The Value of Nursery School

The rapid brain development that takes place during the first few years coincides with the start of nursery school. This opportunity for an early education taps into a child’s blossoming cognitive skills, which lays the foundation for reading, math, and science, in addition to gross-motor skills, social-emotional growth, character skills, and executive functioning, which includes everything from impulse control to problem solving, Moritz notes. While a child can do just fine or even advance in these areas without structured early education and/or preschool programs, it’s now widely recognized that a quality program gives children a leg up. Nursery school provides for a concentrated time of purposeful learning. A teacher will instruct in a way that may be completely different from a parent or other caregiver. And the classroom means exposure to a wider array of educational materials, which maximizes the potential for early learning, Moritz says

Moritz points out that recent research indicates that early schooling with developmentally appropriate programs is vital not only to individual development in each child, but also key in fueling our national economy. “Children who attended an early childhood program are more likely to go to college, maximizing their earning potential,” she says.

Tracking Progress

If you’re wondering how your young child is doing, realize that there can be a wide range for what’s considered normal. Tannen says that babies typically start walking around 9-16 months and talking between 1-3 years. “As long as progression can be seen from month to month, a baby will develop at their own pace,” she says.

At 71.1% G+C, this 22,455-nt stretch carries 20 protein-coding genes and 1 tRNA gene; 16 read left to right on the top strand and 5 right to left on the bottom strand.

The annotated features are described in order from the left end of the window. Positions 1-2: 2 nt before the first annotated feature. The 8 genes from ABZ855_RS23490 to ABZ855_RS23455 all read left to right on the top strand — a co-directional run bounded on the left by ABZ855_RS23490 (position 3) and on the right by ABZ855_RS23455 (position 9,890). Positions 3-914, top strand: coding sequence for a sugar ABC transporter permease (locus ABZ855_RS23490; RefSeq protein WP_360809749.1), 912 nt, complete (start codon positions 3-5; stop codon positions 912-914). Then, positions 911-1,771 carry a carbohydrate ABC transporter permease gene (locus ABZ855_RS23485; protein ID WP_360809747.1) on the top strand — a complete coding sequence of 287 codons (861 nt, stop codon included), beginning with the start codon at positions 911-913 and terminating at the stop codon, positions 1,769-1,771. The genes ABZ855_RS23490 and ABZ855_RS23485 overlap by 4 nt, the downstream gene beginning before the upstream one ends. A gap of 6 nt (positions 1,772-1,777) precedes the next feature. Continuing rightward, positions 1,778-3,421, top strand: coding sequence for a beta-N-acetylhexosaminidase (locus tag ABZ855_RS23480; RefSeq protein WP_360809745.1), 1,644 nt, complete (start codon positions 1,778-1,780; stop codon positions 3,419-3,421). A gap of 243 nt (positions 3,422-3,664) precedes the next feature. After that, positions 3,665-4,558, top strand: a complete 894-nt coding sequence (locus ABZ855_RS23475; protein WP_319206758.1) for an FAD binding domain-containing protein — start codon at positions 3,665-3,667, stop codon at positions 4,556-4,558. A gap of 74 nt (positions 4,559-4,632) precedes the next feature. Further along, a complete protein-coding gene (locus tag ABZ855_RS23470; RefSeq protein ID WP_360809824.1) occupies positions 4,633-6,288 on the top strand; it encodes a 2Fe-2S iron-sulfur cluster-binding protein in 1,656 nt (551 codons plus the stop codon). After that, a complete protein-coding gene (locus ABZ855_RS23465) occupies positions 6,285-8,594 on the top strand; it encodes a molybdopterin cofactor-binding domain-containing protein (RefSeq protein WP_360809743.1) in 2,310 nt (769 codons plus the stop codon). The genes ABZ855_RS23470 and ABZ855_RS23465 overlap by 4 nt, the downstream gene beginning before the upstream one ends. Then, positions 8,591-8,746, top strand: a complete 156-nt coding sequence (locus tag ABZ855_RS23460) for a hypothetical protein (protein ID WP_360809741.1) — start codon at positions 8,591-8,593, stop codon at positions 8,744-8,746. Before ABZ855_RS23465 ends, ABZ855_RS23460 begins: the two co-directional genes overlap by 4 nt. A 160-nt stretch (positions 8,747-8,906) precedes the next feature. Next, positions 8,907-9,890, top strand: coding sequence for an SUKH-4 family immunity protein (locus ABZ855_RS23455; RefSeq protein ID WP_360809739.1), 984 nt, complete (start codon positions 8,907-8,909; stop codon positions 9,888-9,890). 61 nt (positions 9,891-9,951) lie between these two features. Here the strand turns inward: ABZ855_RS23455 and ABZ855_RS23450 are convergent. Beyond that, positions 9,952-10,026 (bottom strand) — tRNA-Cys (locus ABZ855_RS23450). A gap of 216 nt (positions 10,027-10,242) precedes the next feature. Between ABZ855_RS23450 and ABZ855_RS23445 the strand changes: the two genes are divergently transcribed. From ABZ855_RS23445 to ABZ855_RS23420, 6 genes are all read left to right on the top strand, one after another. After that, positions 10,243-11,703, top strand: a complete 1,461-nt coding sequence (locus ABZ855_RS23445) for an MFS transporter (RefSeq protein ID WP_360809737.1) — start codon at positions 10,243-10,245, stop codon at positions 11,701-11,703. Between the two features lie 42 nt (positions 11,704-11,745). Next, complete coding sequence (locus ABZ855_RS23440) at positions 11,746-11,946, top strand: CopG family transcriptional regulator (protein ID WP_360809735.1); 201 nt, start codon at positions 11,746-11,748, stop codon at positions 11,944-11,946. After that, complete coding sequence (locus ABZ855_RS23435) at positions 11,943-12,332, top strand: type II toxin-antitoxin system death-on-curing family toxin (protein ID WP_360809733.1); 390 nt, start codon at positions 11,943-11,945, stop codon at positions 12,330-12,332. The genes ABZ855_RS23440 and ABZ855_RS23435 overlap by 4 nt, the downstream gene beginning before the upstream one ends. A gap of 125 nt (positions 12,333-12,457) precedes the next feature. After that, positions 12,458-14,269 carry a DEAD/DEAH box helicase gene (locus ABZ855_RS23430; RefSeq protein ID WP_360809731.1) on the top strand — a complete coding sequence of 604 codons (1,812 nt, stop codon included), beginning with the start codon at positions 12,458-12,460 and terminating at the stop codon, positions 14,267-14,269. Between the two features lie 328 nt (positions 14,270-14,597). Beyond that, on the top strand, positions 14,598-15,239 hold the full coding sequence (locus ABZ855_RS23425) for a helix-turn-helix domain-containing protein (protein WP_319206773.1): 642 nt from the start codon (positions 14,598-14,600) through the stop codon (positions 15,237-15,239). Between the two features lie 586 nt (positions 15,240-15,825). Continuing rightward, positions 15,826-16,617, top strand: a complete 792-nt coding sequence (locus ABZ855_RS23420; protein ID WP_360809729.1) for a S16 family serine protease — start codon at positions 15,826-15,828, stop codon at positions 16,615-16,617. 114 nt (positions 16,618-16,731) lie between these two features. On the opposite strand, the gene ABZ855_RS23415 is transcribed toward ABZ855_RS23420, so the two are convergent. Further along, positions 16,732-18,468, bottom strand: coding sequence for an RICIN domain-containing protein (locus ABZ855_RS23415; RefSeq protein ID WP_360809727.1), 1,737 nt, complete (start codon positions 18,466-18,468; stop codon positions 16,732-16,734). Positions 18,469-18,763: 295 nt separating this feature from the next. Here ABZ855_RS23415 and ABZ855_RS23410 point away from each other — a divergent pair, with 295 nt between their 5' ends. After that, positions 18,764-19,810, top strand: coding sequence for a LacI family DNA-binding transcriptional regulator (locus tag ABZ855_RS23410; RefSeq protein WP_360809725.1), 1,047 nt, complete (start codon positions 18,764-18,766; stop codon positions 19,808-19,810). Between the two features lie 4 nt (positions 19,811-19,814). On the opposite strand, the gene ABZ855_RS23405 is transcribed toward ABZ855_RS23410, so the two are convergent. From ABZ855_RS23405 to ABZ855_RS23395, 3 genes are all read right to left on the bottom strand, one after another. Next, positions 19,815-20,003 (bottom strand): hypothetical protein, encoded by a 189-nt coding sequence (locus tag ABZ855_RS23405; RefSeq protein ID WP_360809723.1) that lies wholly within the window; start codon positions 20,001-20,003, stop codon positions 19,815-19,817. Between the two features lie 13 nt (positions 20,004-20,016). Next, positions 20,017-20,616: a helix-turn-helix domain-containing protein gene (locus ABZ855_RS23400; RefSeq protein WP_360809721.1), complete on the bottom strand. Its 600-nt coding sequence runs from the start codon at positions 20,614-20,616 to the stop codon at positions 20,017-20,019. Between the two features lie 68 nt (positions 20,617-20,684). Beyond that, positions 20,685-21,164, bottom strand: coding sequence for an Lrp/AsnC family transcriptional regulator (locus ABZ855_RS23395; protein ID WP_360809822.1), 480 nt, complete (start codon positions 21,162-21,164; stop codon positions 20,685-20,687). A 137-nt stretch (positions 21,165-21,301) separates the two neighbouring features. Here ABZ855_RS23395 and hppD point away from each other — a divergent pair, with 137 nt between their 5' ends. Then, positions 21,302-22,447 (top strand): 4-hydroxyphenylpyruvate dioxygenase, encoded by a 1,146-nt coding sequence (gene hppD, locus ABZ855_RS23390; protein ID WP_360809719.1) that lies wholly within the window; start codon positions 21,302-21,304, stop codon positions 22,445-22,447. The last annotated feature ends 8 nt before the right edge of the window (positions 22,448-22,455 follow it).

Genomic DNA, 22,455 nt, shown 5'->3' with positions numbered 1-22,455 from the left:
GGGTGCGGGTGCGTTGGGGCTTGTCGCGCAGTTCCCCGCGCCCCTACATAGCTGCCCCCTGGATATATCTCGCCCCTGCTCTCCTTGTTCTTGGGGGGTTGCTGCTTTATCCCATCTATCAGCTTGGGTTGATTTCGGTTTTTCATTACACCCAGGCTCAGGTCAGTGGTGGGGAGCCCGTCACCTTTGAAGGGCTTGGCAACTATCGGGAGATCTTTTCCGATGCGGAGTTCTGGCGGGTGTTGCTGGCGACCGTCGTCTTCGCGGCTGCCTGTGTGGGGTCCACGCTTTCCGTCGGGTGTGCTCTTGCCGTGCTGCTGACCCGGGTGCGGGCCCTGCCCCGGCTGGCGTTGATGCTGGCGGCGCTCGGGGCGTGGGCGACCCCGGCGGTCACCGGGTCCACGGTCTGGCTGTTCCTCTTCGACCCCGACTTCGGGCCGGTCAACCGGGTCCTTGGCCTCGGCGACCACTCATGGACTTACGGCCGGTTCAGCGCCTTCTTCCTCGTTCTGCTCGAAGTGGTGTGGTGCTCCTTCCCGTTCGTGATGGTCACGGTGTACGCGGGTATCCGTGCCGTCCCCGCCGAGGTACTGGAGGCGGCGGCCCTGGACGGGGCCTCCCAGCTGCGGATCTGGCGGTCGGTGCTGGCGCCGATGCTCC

Taking a proactive approach can be smart, adds Reid. If your pediatrician believes there’s a developmental delay then get an evaluation through Early Intervention, which provides free services in your home if your child qualifies.

And you should always trust your gut. Even if your pediatrician has reassured you otherwise, seek a second opinion from a developmental pediatrician if you’re worried, Tannen says.

Keep In Mind

In between all of the exploring at home, on the streets, and in the classroom, I’m crossing my fingers that my daughter holds onto her natural curiosity and love of learning that so many young children have. To that end, Reid says to praise effort, not just the end result. So instead of saying: “You finished the puzzle! You are so smart,” try: “I noticed that you worked really hard on that puzzle and I am so proud of you that you finished.” I did this the other day and my 2-year-old smiled wide while keeping her eyes and hands on the puzzle.

“The more you can get down on their level, play, laugh, and enjoy one another, the stronger your child’s sense of self and understanding that they are wanted and cared for will be,” Luft says. What better lesson for our children to learn than that?